With all the problems internationally, from Libya to Christchurch, and with the major global pressures on the UK economy, from the sharp rise in fuel and food prices to pressures on Banks and Sovereign Debt, it is easy and understandable to let the upcoming Budget to take a back seat on our radar screens. That would be a major error; rarely can there have been a more important Budget for Business, for employment, for economic stability in the past thirty years.
Tackling the deficit had to be Number One on the Coalition Government’s agenda; a big sign had to go up over the Country that international markets and global investors could be assured that we were serious about our economic management and the UK was very much open for Business. But cuts (no matter how essential; we can have the conversation about timing and extent but no-one denies their necessity; mind you I do tend to hear “I agree with cuts, but not this one” from many quarters!) never grew an economy.
If we are going to maximise the Private Sector’s employment potential to soak up the public sector lay-offs, if we are going to exploit the weak pound in our export markets, if we are going to develop exponentially the profits of companies large and small (and thus increase the tax-take for the Exchequer) then the 2011 Budget has to be a Budget for growth; the most “Business-friendly” Budget for a long time. There is no alternative but for the Nation to stop the carping at Business Success, for politicians to start praising companies that make money, for the taxman and the regulation-enforcer to work with the groove of wealth-creation, not see it as some sort of enemy.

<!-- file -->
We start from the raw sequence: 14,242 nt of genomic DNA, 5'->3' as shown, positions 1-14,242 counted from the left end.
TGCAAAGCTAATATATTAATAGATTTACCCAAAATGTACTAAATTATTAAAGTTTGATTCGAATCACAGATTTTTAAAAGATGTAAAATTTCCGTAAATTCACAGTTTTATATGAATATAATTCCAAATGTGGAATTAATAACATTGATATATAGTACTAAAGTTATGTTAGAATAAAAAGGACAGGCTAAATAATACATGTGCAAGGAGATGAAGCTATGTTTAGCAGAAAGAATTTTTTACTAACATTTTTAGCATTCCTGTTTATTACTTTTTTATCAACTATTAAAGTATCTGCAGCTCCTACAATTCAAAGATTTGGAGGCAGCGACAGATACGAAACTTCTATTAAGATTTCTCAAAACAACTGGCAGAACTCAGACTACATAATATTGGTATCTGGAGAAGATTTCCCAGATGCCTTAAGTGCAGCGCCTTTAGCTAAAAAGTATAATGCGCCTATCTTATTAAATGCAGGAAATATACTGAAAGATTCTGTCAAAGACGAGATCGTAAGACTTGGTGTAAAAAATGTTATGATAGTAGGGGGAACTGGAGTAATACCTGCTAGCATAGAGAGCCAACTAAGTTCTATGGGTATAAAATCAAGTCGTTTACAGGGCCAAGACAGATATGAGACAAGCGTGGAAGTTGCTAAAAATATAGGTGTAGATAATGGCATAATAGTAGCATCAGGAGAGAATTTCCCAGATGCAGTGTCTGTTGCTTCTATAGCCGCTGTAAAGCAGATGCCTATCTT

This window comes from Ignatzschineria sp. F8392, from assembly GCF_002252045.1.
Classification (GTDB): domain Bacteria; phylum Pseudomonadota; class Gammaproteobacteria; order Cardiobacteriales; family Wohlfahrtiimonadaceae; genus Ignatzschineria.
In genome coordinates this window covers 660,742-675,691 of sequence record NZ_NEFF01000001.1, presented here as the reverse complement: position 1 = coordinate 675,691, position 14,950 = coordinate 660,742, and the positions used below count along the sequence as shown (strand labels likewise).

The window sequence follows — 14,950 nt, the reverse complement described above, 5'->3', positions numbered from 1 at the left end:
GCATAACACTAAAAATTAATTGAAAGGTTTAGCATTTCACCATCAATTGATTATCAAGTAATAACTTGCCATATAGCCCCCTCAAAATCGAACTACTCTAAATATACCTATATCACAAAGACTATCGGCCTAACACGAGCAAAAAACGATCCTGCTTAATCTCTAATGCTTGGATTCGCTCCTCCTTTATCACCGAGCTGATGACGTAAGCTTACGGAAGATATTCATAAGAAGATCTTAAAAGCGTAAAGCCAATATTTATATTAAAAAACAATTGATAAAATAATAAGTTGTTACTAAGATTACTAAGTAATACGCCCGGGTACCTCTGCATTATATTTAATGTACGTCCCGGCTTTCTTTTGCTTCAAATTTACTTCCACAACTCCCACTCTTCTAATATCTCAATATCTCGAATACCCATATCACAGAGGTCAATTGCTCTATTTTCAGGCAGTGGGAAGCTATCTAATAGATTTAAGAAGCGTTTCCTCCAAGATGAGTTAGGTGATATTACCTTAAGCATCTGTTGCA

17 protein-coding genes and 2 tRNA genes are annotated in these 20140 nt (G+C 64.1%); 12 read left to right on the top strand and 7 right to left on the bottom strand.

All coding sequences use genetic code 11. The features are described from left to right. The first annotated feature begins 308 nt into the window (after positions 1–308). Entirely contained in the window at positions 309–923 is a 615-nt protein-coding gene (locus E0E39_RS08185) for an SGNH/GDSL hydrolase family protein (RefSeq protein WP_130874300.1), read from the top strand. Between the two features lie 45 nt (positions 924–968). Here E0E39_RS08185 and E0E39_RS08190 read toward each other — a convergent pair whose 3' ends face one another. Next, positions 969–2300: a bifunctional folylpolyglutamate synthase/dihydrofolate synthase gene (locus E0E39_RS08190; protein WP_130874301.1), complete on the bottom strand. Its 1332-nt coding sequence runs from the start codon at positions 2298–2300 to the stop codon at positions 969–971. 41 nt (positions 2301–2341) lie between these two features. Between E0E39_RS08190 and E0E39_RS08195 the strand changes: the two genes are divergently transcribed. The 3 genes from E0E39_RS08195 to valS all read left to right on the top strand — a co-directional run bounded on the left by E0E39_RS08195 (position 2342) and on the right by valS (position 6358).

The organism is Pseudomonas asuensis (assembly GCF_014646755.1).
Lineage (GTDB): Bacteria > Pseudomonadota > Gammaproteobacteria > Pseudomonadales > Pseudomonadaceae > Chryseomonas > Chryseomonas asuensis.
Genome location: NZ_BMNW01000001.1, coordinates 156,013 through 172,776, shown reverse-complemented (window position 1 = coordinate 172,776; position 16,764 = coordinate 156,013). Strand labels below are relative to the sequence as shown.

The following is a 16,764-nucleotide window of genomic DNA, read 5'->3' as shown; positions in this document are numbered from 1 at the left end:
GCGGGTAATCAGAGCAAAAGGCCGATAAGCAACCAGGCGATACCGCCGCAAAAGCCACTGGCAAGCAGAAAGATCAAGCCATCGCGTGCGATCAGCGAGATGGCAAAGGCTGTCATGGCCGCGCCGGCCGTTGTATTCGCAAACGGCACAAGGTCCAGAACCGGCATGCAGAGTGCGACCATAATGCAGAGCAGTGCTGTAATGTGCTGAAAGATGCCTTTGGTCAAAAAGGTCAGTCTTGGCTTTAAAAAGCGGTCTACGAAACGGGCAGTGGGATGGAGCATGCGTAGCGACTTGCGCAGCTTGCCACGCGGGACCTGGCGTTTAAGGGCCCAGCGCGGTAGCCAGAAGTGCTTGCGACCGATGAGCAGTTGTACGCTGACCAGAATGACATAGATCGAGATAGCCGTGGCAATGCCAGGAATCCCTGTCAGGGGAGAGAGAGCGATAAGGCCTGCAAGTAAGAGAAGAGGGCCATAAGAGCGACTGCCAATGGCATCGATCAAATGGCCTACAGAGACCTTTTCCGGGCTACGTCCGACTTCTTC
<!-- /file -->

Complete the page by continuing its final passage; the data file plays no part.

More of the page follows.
So Mr Osborne; as you finalise your announcements over the next couple of weeks please bear in mind my…
“Five Tips for George”:-
1. Take anyone on the National Minimum Wage out of income taxation altogether. Make it worth going to work.
2. Abolish Employers’ National Insurance. A little understood insidious tax on job-creation, with no relevance to taxing profits.
3. Give an additional tax break for the profits of SME’s derived from exports. “An illegal subsidy” I hear Brussels cry. So other countries take notice of that do they?
4. Give some help to those coming out of public sector jobs which no longer exist who retrain for private sector work or move to other parts of the country to find work.
5. Give extra funding to Schools that ensure all pupils are numerate and both functionally and computer literate by 14. The enhanced productivity in both the public and private sector emanating from equipping all of the future workforce in this way will ensure that this measure pays for itself in very short order.
Grow the economy, stimulate wealth and job creation, pay down the deficit and rebalance our Country’s financial way of life.
Five Tips for George won’t sort the UK on their own, but they will be a good start… and the time to start is now!